Since it came into effect in July 2016, the European Market Abuse Regulation (MAR) revised the framework for preventing abuse, increasing market integrity, and improving protection for investors. But what has the MAR set into motion for 2018, you may ask? On 24th May this year, the European Commission (EC) published their proposed amendments to the MAR, in addition to the new Prospectus Regulation. The proposal was intended to promote the use of SME Growth Markets. In a reaction to these regulations, issuers discovered the benefits of circumventing the MAR restrictions with the help of The International Stock Exchange (TISE).
A Change of Perspective
Ahead of these regulatory revelations, Jeroen Fijneman, NN Investment Partners’ Head of Compliance for Belgium & Senior Compliance Officer, shared with us how he felt the complexities of the European Market Abuse Regulation (MAR) would ultimately affect portfolio managers. “We have an open and direct relationship with the Central Trading Desk, senior management of the Front Office, and a lot of the individual portfolio managers with whom we actively discuss changes of regulations and the practical impact to our business,” Fijneman explains. “In this way, we try to make sure that besides complying with the regulations, our policies and procedures connect to the daily practice and our employees understand why certain choices are/need to be made.”
The smooth assimilation of regulatory changes was further amplified by Fijneman’s point-of-view on the changes to both buy-side and sell-side strategies. “Especially on MAR and specifically around Market Soundings, you see much more attention on sharing potential inside information on the sell-side than in the past, which also makes lives for the buy-side compliance clearer and therefore easier.” The SCO also commented on how the regulatory landscape would continue to develop in the next few years: “You’ll slowly see a decrease in the speed of new legislation, but it will still take time to find a new balance. Of course, the ideas behind a lot of the regulations were solid and understandable, but hopefully new future legislation will deal more with aligning the different, recently implemented regulations.”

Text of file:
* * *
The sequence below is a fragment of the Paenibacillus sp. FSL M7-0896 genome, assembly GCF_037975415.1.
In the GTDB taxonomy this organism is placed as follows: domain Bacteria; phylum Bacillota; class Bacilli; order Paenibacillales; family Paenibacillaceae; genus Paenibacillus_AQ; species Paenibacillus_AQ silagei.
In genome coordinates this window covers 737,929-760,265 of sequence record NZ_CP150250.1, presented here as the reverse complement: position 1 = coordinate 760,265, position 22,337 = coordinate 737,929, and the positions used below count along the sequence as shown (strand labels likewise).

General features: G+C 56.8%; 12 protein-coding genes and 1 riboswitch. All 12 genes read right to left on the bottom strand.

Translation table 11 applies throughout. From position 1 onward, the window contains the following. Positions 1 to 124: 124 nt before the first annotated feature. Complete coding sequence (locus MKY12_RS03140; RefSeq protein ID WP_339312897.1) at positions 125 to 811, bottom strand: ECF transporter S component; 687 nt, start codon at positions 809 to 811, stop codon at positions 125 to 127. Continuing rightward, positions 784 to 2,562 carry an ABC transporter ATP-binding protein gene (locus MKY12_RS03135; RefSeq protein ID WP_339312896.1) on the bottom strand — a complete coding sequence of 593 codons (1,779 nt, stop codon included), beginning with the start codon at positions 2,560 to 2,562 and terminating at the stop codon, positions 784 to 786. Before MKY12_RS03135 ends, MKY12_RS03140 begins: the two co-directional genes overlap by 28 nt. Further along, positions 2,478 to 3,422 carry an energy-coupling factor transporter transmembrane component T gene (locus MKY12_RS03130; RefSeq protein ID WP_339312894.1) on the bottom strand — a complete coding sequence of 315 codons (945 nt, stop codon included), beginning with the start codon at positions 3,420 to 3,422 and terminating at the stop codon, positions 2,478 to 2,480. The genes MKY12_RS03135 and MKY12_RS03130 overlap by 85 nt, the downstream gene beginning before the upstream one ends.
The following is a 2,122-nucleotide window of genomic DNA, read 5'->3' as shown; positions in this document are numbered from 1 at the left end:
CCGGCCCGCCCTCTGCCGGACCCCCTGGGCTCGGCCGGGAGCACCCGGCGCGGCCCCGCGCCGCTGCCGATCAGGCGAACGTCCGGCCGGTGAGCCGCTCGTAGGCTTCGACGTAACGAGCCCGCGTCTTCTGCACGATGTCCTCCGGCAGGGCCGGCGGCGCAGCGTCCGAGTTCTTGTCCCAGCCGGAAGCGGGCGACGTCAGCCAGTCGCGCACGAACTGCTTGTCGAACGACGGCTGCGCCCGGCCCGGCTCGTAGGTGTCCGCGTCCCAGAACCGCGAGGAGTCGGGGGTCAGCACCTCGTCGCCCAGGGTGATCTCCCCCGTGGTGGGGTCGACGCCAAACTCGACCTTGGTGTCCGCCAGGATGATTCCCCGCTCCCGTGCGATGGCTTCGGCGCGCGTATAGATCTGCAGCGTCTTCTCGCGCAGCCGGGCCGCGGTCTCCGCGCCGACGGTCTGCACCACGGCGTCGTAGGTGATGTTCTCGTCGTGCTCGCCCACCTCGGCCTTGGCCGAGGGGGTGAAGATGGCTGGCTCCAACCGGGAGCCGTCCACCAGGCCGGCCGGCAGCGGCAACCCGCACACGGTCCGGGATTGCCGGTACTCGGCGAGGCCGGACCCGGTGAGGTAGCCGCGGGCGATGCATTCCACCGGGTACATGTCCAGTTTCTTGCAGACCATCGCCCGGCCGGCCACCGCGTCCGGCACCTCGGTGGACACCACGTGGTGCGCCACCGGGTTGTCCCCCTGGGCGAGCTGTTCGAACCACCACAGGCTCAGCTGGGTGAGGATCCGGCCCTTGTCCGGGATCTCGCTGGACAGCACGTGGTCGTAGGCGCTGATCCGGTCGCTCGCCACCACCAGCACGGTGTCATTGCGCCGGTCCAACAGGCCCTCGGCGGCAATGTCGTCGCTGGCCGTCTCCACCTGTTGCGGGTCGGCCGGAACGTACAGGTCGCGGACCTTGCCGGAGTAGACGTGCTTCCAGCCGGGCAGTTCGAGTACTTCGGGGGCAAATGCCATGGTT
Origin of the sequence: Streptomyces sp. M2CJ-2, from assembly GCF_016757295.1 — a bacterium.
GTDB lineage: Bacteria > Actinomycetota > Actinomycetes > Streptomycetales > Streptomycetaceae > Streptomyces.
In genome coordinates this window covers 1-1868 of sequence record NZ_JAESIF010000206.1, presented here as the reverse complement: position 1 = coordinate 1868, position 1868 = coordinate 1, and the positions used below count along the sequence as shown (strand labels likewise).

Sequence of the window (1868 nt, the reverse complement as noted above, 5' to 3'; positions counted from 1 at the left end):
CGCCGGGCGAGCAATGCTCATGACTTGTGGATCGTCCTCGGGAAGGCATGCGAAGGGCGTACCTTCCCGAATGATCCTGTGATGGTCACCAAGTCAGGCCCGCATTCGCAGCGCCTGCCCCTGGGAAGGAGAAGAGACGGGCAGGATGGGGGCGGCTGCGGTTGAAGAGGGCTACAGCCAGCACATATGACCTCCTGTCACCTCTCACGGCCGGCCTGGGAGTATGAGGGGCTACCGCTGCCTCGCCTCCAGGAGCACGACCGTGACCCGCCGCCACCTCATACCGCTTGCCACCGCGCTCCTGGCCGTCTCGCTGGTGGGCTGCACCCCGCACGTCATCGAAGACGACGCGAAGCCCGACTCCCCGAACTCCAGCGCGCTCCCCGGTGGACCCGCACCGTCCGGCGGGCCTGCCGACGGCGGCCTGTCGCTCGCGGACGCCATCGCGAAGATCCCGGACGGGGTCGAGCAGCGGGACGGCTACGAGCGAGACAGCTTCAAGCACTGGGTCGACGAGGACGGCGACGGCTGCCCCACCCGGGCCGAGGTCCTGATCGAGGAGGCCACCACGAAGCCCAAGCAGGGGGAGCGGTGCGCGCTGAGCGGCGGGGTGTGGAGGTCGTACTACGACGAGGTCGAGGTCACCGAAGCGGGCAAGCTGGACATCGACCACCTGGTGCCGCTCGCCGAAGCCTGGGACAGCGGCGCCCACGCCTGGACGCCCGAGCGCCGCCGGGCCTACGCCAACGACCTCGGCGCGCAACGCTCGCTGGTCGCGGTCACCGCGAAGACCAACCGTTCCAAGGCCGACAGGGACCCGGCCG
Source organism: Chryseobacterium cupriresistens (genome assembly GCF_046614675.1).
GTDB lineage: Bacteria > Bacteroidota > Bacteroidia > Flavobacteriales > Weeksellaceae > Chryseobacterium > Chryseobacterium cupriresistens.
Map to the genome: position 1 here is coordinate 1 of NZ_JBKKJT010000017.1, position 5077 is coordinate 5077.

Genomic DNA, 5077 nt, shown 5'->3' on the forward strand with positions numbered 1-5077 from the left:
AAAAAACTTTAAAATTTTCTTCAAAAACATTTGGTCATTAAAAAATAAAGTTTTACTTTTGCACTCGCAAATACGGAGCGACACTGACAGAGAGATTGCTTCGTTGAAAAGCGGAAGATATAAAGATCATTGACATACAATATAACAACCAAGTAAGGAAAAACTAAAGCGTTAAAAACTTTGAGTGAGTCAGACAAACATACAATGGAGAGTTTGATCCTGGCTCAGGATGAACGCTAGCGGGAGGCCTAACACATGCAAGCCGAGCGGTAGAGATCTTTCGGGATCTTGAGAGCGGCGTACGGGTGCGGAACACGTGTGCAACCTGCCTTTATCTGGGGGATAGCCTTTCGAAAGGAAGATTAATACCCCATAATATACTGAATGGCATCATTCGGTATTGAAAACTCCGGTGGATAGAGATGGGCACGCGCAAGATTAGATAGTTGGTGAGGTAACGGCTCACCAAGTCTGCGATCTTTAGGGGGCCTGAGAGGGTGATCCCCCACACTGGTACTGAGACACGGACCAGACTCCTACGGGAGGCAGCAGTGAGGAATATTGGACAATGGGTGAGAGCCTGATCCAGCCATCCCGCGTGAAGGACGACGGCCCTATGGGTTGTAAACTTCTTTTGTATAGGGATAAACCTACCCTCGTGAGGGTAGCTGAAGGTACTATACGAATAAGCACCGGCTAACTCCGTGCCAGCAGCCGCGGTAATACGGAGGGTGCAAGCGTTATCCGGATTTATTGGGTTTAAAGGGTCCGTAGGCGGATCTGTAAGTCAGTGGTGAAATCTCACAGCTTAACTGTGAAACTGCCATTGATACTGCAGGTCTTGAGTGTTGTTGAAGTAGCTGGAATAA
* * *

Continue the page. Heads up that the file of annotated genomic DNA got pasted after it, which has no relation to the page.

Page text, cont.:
A New Balance with TISE Alignment
Following on from Jeroen Fijneman words, finding a new balance and a different alignment can be seen in the growing interest of The International Stock Exchange (TISE). Issuers have been listing their High-Yield Bonds (HYBs) on TISE in the Channel Islands since August 2016 – but the numbers have been growing to date.
Why the Channel Islands, you ask? Because listing products on non-EU markets is appealing more and more to issuers in the wake of the European Market Abuse Regulation (MAR). As TISE is one such non-EU market, it’s ideal to operate in the Channel Islands because it’s in the European time zone, without specifically being part of the EU. This means the MAR does not apply to the securities which are listed on the TISE Exchange. Therefore, it’s no wonder there are more than 2000 specialist debt securities listed on TISE. As well as this, 103 companies have listed 156 HYBs between July 2016 and June 2018.
According to the TISE Group: “MAR contrasts with our rules which are robust yet applied proportionately according to the types of listed products…” TISE’s practices as a sanctioned stock exchange are further enhanced because it is recognised by HMRC. This is specifically due to section 1005 of the United Kingdom Income Tax Act (2007). Another point worth noting is when HYBs are listed on TISE, the interest paid on these qualified bonds does not have to be withheld for UK tax purposes.
So, what will the next countermove to the MAR be? Check back here for the next industry update.
Source: Mondaq. This article was originally published on Mondaq.com